Q: How are you different from other public handicappers?
A: I consider myself very different. I rank my objectives in this order when handicapping a card:
1. Identify difficult to find handicapping info
2. Find the live prices in a given race
3. Pick the winner on top
4. Never be predictable
There are two main types of handicappers. Those that lean heavily to low priced runners and those who shoot for the moon in every race. Neither is reliable. I consider every horse and attempt to find value in the race. However, I am not afraid to land on the favorite if I can't create a strong enough case for a price.
Q: If you're good, why give your opinions to others?
A: Some people might like to paint as a hobby, I like to create analysis sheets. I am attracted to the data analytics. In addition, my betting isn't great, which is why I don't consult a lot on the wagering side. It's not uncommon for others to profit from my opinions and I don't. In addition, the writing of my thoughts crystallizes my handicapping and makes me sharper. But overall I just enjoy the handicapping process and like sharing it with others that may not have the desire to do the digging.
Q: Do you handicap for newbies or season players?
A: A definite lean towards season players but I create the sheet in a way that anyone can augment their own process. I feel most satisfied when I can identify hidden angles to augment sophisticated players. It's not that I don't value newer players, I just tailor my style towards those that are hardcore players.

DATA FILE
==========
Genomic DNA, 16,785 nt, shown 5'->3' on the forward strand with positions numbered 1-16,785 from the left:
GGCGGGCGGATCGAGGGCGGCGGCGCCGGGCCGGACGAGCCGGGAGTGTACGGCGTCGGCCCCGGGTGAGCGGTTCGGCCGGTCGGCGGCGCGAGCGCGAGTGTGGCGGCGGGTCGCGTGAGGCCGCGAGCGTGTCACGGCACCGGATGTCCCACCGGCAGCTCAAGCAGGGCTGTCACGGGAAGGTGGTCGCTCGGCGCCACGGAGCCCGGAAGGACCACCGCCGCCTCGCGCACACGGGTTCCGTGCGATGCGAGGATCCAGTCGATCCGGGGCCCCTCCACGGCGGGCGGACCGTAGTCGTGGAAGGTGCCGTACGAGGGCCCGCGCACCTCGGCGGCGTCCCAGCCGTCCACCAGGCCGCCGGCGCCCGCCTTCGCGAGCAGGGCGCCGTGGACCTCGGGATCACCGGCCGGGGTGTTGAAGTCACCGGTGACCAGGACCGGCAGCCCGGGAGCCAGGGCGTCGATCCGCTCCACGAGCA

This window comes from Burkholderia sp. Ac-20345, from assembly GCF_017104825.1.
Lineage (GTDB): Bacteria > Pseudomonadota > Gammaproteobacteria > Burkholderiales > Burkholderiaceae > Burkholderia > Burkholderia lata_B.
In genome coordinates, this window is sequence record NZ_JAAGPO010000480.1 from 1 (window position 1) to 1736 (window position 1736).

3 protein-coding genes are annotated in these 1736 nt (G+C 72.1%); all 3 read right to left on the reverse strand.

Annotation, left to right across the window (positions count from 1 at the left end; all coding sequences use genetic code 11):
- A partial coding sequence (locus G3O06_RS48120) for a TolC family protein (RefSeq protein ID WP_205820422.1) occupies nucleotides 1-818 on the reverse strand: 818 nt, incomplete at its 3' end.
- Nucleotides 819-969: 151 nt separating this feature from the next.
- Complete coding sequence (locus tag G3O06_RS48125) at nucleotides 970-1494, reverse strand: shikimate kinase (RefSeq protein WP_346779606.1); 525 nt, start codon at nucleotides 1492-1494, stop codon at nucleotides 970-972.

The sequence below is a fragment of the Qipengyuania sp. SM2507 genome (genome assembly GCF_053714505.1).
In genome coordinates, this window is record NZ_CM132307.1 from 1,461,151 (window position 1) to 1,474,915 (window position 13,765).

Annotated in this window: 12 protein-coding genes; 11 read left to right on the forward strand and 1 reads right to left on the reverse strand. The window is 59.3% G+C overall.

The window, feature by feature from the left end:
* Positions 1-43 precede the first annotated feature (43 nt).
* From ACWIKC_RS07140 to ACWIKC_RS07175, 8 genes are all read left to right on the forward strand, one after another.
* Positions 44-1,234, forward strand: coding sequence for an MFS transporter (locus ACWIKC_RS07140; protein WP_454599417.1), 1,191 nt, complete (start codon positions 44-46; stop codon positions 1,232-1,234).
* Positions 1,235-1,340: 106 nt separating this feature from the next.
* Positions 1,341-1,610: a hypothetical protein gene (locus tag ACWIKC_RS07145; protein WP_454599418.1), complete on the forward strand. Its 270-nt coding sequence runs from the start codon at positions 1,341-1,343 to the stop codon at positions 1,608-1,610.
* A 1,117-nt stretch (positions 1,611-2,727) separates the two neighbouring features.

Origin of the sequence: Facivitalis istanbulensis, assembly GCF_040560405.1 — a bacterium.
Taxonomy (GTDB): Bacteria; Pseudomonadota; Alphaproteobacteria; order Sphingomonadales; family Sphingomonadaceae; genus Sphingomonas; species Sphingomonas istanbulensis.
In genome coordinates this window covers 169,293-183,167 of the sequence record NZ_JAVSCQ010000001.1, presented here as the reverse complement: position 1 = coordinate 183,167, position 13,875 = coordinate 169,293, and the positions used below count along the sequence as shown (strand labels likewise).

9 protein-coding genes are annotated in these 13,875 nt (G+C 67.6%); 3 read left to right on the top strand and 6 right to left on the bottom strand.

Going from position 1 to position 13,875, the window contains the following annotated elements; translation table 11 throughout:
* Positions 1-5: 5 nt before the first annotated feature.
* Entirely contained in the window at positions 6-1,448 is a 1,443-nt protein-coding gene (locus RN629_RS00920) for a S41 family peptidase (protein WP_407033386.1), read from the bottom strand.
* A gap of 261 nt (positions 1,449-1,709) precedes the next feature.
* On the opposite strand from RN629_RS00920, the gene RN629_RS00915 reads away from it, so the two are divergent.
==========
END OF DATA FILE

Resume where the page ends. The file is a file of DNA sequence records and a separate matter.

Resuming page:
Q: What recommendation for someone trying to improve?
A: Read and listen! There are tons of great books and now with social media all kinds of podcasts and other information out there. There are some excellent players willing to share their thoughts and ideas. Listen to what makes them good and try it out for yourself. Not every strategy works for every person. Be willing to try things and toss them aside if they don't work. I also am a big believer in writing down your thoughts (not surprisingly) because that kind of rote exercise will illuminate what works for you and what doesn't.
Q: Are you involved with other sports beyond horse racing?
A: Yes, somewhat. I created a major league baseball data sheet on starting pitchers. It basically combines a bunch of advanced metrics, weighting them differently, along with other components like air density, wind, umpire tendencies and ballpark configuration. The goal is to determine how each starting pitcher is likely to perform. It's been successful but very time consuming to create. Thus I can be only intermittently involved in that.
Q: What's with the name "Track Phantom"?
A: It is a combination of a few things. I wanted some anonymity to maintain separation from my "day" job and my "hobby". I was influenced a bit by Dark Star, the late Minnesota personality who was the host on the Canterbury Report in the 1980's, among many other things. The phantom part of the name was intentional. Living in Austin Texas meant I wouldn't meet many of the players who would use my information. To them, I was relatively unknown. The track portion was somewhat obvious.